Central Bedfordshire Council is rolling out new high-tech signs that detect cyclists on country lanes and warn motorists of their presence.
The council, which is seeking to encourage cycling, was looking for a way to help protect riders on country roads, where bends and hedgerows often result in limited visibility.
The result, developed by the UK subsidiary of Austria-based traffic technology company SWARCO on behalf of Jacobs Engineering, is a vehicle activated sign (VAS) which aims to make drivers aware of cyclists on the road ahead.
The solar powered signs will be deployed on defined detection zones of approximately 750 metres.
When radar sensors detect a cyclist entering the zone, the signs at either end flash up a warning to motorists who are driving at a speed in excess of a pre-defined threshold that a rider is ahead of them and they should slow down.
Paul Wright, technical estimator at SWARCO, said: “Jacobs asked us to design a scheme that would detect a cyclist in the lanes and alert motorists to their presence.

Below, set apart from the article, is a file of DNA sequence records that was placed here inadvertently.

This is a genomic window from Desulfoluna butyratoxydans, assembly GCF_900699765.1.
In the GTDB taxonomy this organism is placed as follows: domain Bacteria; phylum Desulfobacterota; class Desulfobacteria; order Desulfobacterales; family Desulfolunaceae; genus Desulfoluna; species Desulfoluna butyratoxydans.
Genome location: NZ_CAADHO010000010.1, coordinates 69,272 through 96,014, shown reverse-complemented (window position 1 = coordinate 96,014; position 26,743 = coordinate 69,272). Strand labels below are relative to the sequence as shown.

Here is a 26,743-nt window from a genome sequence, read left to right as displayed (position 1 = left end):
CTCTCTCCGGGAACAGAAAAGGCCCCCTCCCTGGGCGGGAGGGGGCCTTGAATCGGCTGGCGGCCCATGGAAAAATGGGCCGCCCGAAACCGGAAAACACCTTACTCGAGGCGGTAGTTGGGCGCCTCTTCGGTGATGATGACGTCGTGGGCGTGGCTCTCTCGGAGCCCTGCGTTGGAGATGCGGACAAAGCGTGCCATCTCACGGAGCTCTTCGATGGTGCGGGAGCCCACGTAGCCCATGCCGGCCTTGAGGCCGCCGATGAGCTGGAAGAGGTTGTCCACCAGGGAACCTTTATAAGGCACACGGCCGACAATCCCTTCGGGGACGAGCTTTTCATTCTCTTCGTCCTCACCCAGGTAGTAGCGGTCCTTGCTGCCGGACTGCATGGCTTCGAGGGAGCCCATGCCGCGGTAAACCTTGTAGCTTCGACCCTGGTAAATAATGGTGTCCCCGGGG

“The lanes leave both cyclists and motorists blind to one another, with high hedges that make it difficult to see the road ahead.”
He continued: “This project involved creating a bespoke solution tailored to the needs of Central Bedfordshire Council.
“Using our suite of best-in-class products and traffic technologies, we have created a reliable solution that will help improve driver awareness of vulnerable road users and increase safety for cyclists.”
According to a Pedal Cycling Road Safety Factsheet published last year by the Department for Transport, “55 per cent of fatalities, but only 31 per cent of pedal cycle traffic, takes place on rural roads.”
Besides the issues related to visibility mentioned above, another factor behind the higher-than-average fatality rate is that such roads typically have higher speed limits than those in urban areas, and with many drivers failing to tailor their speed to account for the conditions.
Simon has been news editor at road.cc since 2009, reporting on 10 editions and counting of pro cycling’s biggest races such as the Tour de France, stories on issues including infrastructure and campaigning, and interviewing some of the biggest names in cycling. A law and languages graduate, published translator and former retail analyst, his background has proved invaluable in reporting on issues as diverse as cycling-related court cases, anti-doping investigations, and the bike industry. He splits his time between London and Cambridge, and loves taking his miniature schnauzer Elodie on adventures in the basket of her Elephant Bike.